With neighboring states such as Ohio enacting legalization in recent years, Shapiro said that “this really comes down to an issue now of competitiveness,” as the state is currently “losing out on 250 million bucks a year in revenue that could go to anything from economic development, education, you name it.”

A staffer in Shapiro’s office similarly remarked on the need to legalize marijuana after Ohio voters approved the reform at the ballot last November.

Also this month, Pennsylvania lawmakers convened another hearing on marijuana legalization issues—focusing on the industry perspective, with multiple stakeholders from cannabis growing, dispensing and testing businesses, as well as clinical registrants, testifying.

“From the outset, my personal goals for adult-use has been to put health and safety of our constituents first and to allow for equitable and meaningful opportunities, particularly for those harmed by the war on drugs,” Rep. Dan Frankel (D), chair of the full Health Committee who previously sponsored cannabis legalization legislation, said at the beginning of that hearing.

Marijuana Moment is tracking more than 1,000 cannabis, psychedelics and drug policy bills in state legislatures and Congress this year. Patreon supporters pledging at least $25/month get access to our interactive maps, charts and hearing calendar so they don’t miss any developments.

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At the subcommittee’s last cannabis meeting in December, members heard testimony and asked questions about various elements of marijuana oversight, including promoting social equity and business opportunities, laboratory testing and public versus private operation of a state-legal cannabis industry.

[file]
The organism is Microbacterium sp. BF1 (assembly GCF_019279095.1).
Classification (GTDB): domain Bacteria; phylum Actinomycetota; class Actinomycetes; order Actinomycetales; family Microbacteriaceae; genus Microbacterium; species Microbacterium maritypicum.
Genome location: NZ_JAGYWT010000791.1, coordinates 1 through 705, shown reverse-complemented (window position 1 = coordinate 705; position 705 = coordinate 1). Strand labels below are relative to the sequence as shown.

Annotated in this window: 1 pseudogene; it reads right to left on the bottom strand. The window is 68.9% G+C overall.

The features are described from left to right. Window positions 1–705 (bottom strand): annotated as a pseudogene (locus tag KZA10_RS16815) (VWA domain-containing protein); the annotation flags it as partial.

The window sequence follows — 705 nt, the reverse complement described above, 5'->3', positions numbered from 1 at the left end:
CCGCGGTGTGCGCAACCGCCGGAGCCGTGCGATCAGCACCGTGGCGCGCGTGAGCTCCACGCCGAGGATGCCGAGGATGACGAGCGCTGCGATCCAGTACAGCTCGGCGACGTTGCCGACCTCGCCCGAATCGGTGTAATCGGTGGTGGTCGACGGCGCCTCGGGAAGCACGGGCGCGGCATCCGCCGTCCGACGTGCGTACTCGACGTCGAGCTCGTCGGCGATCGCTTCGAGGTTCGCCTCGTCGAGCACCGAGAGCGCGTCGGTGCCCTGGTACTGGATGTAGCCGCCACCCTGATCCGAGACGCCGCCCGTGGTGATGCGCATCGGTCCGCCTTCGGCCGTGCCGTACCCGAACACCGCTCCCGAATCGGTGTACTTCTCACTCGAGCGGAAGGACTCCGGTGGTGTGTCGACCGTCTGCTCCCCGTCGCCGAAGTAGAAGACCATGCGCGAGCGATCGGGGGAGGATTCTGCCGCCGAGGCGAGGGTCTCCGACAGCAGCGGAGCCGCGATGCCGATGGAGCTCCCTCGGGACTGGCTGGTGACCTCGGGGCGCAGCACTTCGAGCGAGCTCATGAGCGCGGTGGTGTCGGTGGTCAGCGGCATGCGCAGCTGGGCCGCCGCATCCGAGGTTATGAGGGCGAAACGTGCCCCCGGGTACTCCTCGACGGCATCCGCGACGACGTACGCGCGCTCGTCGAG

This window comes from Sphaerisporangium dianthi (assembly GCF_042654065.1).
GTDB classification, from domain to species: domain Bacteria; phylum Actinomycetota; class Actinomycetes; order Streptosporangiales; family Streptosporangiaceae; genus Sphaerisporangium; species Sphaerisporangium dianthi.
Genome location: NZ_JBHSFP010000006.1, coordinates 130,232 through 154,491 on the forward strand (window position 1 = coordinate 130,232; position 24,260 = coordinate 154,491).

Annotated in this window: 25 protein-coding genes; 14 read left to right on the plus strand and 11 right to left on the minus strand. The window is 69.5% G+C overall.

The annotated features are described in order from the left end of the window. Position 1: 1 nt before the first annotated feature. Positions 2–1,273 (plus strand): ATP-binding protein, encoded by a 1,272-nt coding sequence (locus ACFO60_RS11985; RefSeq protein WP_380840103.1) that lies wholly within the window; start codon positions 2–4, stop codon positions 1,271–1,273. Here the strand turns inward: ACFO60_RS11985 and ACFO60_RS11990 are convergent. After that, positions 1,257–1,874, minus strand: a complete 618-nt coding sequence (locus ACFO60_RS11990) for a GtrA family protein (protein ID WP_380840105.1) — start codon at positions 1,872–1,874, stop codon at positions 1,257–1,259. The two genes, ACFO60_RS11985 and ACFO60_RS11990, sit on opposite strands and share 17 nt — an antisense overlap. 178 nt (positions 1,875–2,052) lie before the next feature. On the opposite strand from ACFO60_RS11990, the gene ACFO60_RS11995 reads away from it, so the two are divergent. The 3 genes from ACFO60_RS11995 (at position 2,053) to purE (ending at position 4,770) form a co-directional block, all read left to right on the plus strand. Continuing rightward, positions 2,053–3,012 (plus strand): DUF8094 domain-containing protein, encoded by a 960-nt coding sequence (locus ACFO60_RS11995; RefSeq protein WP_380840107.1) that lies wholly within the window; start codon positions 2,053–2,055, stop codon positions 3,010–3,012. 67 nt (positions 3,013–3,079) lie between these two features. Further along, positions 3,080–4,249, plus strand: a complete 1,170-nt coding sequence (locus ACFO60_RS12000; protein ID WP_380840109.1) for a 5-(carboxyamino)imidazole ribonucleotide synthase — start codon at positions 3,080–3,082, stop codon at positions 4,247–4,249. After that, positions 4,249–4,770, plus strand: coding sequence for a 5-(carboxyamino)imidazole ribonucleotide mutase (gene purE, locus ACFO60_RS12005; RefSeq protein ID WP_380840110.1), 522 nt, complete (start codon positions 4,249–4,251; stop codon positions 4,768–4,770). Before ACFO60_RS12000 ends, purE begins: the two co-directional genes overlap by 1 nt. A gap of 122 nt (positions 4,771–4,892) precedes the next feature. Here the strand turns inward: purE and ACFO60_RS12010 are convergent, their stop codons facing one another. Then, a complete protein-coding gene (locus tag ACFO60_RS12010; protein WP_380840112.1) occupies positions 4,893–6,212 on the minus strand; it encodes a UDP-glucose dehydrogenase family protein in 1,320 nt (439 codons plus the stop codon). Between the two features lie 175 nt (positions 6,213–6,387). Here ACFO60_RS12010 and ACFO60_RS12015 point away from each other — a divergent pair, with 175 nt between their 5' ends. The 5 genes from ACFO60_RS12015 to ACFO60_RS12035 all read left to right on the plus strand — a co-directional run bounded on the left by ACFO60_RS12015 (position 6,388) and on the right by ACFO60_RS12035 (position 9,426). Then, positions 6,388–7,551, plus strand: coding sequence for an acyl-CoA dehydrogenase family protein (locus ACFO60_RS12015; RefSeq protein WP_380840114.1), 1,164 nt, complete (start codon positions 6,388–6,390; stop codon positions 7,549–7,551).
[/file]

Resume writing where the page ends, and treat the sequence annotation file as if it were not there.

During the panel’s first meeting late last year, Frankel said that state-run stores are “certainly an option” he’s considering for Pennsylvania, similar to what New Hampshire Gov. Chris Sununu (R) recommended for that state last year, though a state commission later shied away from that plan.

U.S. Sen. John Fetterman (D-PA) also recently complained that Pennsylvania is being “lapped” on marijuana policy as other states in the region enact legalization.

Meanwhile, Pennsylvania lawmakers recently advanced a pair of bills meant to prevent police from charging medical cannabis patients with impaired driving without proof of intoxication.

A Republican state senator also says he will soon introduce legislation that would remove barriers under state law to medical marijuana patients carrying firearms.

In December, the governor signed a bill to allow all licensed medical marijuana grower-processors in the state to serve as retailers and sell their cannabis products directly to patients. Independent dispensaries could also start cultivating their own marijuana.

A poll released earlier this month found that about two-thirds of Pennsylvania voters in the state support enacting marijuana legalization.

Congresswoman Says Marijuana Rescheduling Could Set Full Federal Legalization Back ‘Another 50 Years’

Photo courtesy of Mike Latimer.

Source: Marijuana Moment